Well Worn. Worn Well

The pictures and words are free. It's what they inspire you to do that's gonna end up costing you.
"The Kentucky Derby Is Decadent And Depraved" by Hunter S. Thompson, Scanlan’s Monthly, vol. 1, no. 4, June 1970

"The Kentucky Derby Is Decadent And Depraved" by Hunter S. Thompson, Scanlan’s Monthly, vol. 1, no. 4, June 1970

A Follow-up for Nony

Some of my esteemed colleagues have chipped in on their advice:

thehandbookauthority: “I’ve been very pleasantly surprised by Bean’s Double L’s. Best to buy them in-store though (as with all khakis, because no pair of khakis has ever fit the same in my experience). I hate anything non-iron & they meet that requirement unlike most everything a la Brooks et al. Then of course there is always Bill’s. $125 but they will last 10 years.”

pindotsandgrenadine: “I have had luck with Jack Donnelly khakis. My only problem with them is the craftsmanship isn’t amazing, but they are sub $100. Plus, free shipping both ways, so if they don’t work out you can send them back for nothing. Greg is a real class act as well.”

If you have a problem, if no one else can help, and if you can find them, maybe you can hire the A-Team.

Anonymous asked: Khakis with a classic (read: not even moderately low) rise, a semi-slim (read: not tight, not baggy) fit, and a reasonable (read: neither shoe-swallowing nor ankle-hugging) leg opening? As someone who should be easy to fit (6'0, 32", 38-40r) I object to spending a fortune on altering khakis. Think Polo's Preston by Corneliani (pretty fucking perfect), but, you know, not $400. Guide me.

If you know the Prestons fit, then I would keep an eye out for them on StyleForum and Ebay. They are a fan-favorite amongst the menswear crowd, so you can usually find a new pair for between $80 and $150, depending on materials, etc. You should also keep an eye out for Mabitex, Zanella and Incotex.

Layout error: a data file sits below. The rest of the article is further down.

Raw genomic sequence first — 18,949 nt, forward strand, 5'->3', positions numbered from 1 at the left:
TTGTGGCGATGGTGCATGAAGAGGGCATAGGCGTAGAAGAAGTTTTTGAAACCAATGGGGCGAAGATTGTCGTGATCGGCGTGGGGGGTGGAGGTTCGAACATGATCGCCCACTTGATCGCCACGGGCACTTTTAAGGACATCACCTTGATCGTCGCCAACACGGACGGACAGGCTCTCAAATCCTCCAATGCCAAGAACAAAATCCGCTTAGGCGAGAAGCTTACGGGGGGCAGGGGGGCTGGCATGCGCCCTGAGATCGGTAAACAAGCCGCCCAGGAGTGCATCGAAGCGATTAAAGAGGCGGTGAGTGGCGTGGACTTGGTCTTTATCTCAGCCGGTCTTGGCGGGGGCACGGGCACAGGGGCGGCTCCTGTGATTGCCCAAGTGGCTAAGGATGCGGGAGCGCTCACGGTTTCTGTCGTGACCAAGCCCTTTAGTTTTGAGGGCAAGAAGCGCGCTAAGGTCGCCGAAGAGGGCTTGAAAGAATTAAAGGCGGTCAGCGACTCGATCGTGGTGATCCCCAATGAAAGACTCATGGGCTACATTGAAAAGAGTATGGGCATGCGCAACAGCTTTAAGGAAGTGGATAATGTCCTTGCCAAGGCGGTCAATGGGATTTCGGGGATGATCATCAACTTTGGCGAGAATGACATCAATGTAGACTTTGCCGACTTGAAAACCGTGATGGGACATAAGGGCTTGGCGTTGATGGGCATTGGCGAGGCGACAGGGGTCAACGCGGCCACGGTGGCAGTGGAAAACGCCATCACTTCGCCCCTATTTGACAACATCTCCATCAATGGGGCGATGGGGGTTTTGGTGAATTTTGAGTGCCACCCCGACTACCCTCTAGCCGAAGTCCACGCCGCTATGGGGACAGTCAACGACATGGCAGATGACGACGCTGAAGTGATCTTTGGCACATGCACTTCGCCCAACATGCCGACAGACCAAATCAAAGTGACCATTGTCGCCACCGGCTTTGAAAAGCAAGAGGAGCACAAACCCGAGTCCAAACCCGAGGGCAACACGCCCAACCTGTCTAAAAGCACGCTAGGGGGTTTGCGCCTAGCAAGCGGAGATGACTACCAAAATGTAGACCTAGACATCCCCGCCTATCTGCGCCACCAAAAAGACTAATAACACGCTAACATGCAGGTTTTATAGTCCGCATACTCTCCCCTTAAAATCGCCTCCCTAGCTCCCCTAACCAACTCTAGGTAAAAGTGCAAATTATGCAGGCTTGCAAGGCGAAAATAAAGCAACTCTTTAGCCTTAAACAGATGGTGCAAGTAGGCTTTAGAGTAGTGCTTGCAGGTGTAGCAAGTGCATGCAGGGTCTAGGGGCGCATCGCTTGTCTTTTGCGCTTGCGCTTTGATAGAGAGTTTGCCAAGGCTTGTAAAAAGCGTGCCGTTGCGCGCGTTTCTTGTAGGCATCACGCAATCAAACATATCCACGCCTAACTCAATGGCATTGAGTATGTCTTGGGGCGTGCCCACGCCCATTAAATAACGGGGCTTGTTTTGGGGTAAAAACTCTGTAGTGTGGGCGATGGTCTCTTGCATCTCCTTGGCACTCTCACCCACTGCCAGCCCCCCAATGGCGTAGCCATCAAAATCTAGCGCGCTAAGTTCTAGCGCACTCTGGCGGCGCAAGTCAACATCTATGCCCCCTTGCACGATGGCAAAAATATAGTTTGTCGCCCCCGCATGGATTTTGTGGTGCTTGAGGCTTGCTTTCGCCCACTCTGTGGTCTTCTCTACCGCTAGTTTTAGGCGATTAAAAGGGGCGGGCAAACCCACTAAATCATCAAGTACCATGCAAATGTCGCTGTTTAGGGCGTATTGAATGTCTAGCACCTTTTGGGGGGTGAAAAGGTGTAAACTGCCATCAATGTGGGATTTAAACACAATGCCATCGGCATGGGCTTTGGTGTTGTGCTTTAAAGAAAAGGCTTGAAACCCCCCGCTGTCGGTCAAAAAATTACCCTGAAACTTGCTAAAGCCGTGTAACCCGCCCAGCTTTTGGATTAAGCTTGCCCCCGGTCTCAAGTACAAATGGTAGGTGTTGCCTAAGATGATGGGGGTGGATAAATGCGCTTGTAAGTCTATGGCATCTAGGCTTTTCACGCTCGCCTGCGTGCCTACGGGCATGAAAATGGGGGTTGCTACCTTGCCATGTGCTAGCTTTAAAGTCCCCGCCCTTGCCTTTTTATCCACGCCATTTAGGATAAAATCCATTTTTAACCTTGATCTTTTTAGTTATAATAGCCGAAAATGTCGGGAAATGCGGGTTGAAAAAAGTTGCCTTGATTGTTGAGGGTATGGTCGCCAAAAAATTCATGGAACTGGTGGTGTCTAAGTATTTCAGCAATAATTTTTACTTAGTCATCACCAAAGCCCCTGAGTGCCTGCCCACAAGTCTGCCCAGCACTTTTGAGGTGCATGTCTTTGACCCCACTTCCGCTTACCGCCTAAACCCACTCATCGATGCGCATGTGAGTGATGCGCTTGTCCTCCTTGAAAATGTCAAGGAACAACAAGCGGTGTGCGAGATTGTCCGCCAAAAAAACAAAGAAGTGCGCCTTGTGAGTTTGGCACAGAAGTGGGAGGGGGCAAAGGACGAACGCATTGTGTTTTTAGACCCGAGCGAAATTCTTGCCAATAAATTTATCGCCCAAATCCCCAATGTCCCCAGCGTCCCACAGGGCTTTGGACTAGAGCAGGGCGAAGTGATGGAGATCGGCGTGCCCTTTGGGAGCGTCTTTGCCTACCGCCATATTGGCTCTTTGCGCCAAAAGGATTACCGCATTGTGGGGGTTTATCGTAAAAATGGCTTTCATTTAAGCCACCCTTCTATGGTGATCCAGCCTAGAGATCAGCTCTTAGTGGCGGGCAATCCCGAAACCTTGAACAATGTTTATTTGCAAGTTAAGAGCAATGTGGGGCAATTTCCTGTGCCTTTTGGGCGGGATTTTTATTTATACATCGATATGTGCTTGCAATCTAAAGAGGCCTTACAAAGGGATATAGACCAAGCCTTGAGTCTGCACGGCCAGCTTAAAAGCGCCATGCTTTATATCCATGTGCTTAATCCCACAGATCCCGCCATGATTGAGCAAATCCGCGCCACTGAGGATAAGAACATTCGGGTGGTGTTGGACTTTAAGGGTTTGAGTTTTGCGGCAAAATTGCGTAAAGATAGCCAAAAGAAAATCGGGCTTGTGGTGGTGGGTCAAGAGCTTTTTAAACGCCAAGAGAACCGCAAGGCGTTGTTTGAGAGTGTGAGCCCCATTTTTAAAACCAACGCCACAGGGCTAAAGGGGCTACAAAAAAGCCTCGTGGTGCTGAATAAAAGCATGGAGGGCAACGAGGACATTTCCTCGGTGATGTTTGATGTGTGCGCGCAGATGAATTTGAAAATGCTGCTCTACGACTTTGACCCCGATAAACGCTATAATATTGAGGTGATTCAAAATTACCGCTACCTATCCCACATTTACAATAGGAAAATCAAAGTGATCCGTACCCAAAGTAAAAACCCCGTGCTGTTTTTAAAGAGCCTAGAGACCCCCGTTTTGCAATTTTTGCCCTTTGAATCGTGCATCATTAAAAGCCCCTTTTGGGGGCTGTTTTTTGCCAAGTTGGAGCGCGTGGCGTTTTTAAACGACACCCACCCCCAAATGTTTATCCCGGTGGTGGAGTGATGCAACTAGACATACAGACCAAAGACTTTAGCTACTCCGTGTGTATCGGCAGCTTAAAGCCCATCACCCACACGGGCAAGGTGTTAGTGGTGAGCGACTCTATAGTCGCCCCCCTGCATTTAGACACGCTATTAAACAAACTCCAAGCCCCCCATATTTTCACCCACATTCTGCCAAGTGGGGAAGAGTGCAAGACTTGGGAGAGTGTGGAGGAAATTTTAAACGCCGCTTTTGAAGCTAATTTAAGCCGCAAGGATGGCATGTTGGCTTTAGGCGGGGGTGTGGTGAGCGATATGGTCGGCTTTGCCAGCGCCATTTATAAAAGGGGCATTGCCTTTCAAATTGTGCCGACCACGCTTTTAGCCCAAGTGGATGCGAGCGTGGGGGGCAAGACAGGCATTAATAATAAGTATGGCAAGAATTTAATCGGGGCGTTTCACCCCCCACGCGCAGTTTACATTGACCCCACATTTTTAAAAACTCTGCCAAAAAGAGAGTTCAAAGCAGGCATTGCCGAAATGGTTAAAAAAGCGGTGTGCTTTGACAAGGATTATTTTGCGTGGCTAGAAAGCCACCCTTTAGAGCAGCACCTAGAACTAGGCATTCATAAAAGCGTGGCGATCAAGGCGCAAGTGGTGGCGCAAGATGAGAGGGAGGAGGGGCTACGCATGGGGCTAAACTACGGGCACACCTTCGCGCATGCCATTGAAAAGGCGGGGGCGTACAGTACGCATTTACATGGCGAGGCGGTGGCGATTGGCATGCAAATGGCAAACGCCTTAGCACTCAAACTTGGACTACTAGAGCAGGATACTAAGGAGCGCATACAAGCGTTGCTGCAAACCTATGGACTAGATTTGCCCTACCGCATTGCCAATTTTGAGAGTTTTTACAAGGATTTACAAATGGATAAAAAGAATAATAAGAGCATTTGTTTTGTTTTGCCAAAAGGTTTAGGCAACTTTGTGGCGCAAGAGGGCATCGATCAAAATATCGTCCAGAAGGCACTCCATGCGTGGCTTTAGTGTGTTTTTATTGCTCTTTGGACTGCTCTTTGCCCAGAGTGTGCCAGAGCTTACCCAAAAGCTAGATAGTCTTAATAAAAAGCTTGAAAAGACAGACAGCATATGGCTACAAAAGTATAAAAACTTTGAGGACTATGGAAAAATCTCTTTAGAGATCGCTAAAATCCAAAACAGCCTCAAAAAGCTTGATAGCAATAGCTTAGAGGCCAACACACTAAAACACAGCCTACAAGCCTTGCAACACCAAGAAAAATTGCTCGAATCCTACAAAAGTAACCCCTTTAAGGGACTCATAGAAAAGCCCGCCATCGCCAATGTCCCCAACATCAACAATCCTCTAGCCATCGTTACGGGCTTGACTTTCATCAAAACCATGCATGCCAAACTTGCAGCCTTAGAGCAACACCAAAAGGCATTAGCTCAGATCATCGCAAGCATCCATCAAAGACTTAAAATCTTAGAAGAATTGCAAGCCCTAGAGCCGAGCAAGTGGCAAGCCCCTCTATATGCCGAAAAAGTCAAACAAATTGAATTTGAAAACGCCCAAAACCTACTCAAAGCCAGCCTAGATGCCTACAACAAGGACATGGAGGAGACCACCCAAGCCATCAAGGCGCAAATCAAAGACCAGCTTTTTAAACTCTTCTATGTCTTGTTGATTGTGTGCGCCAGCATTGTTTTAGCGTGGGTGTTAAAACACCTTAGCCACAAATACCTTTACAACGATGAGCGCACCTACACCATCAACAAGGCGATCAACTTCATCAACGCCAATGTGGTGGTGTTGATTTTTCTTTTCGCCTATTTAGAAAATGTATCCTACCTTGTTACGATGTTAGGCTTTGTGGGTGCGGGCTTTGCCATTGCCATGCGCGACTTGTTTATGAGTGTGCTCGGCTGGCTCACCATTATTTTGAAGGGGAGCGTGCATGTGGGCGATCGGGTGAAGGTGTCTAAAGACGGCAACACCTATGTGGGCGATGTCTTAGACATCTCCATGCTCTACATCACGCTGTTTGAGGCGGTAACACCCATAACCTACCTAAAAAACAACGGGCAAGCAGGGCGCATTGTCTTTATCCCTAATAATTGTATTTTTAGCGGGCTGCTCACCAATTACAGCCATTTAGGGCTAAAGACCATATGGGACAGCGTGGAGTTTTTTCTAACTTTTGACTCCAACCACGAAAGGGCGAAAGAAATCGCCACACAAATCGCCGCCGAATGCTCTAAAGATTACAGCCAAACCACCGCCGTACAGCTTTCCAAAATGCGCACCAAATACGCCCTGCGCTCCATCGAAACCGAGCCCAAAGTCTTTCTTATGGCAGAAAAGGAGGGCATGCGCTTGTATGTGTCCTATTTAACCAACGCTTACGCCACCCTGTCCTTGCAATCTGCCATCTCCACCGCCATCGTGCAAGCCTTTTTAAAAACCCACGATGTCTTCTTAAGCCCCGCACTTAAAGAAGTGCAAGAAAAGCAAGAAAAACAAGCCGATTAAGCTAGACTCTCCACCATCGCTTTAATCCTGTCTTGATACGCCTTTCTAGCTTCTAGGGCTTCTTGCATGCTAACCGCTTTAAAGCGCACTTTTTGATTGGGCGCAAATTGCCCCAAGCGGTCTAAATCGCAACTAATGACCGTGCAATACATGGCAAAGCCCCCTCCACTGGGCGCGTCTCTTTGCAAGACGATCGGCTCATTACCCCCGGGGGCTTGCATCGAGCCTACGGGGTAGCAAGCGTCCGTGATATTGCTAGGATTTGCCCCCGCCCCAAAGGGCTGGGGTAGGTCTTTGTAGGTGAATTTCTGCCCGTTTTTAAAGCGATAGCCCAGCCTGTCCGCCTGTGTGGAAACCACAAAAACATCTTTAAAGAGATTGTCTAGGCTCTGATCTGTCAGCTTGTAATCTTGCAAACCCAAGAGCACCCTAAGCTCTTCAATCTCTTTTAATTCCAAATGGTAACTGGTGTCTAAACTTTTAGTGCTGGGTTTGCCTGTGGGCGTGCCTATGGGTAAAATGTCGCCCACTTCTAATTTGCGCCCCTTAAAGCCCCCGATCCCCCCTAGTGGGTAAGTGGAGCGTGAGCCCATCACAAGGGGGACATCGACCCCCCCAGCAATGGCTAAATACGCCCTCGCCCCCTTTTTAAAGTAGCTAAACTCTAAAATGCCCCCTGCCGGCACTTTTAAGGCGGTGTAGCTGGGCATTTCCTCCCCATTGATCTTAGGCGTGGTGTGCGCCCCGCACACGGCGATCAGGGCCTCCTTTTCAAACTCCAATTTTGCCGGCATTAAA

I have a couple pairs of Incotex (that meet your criteria) that I wear as my go-to chinos. I bought them both on sale a few years ago from a local boutique. They were marked down to either just above or below $100, IIRC. I have no idea what their fit is, however, and I will warn that Incotex is notorious for having models that are all over the place in terms of fit.

I’ve also heard good things about Unis, though I have never personally tried them on. If I’m honest they look a bit too #menswear for my taste, but not jarringly so.

My last bit of advice would be to get the Prestons replicated. If you like the fit then you can send them into an online MTM shop (my recommendation would be Luxire) and they will replicate them for you. The materials will likely not be quite as nice as standard Prestons, but also not far-off (you’d shit yourself if you knew the margins on Corneliani-made RL stuff).

Hope that helps.

Anonymous asked: What's the goal of this blog?

Clothes mean nothing if you don’t remember the person wearing them.

Anonymous asked: Would tie loafers fare well in colder months, in your opinion? Thanks.

Depends on where you are in the world. Traditionally, cordovan shell is a heavier-wearing material (but, on an unrelated note, thought of as more casual). However, it is notoriously unpredictable when worn in really wet conditions. Some people will say their go-to winter boots are cordovan shell, others will regale you with horror stories. This is one of the reasons you really don’t see cordovan boat shoes (this season’s Brooks offering being the first in memory).

Realistically lined loafers in any material will be your best bet. Calf (when cared for) holds up well against rain and snow. Cordovan (for drier climates) would be my second recommendation. My third would be suede.

There is a popular misconception that suede and water don’t mix. This is far from the truth. In reality, reverse calf suede (or “roughout,” the equivalent of top-grain calf, but in reverse) stands up the elements extremely well. There are certain hides that work better, but quality footwear will often feature superior leathers, regardless of whether it’s calf, suede or exotics.

At the end of the day if you’re really worried about warmth or roughing it I would wear a storm-welted boot. There are a number of dressier balmoral options out there that will pair with even the most conservative of rigs. From there you can go down the spectrum into Chelseas or chukkas.

So while there are some better-for-winter loafers out there, if I was ever worried, I’d wear a pair of boots.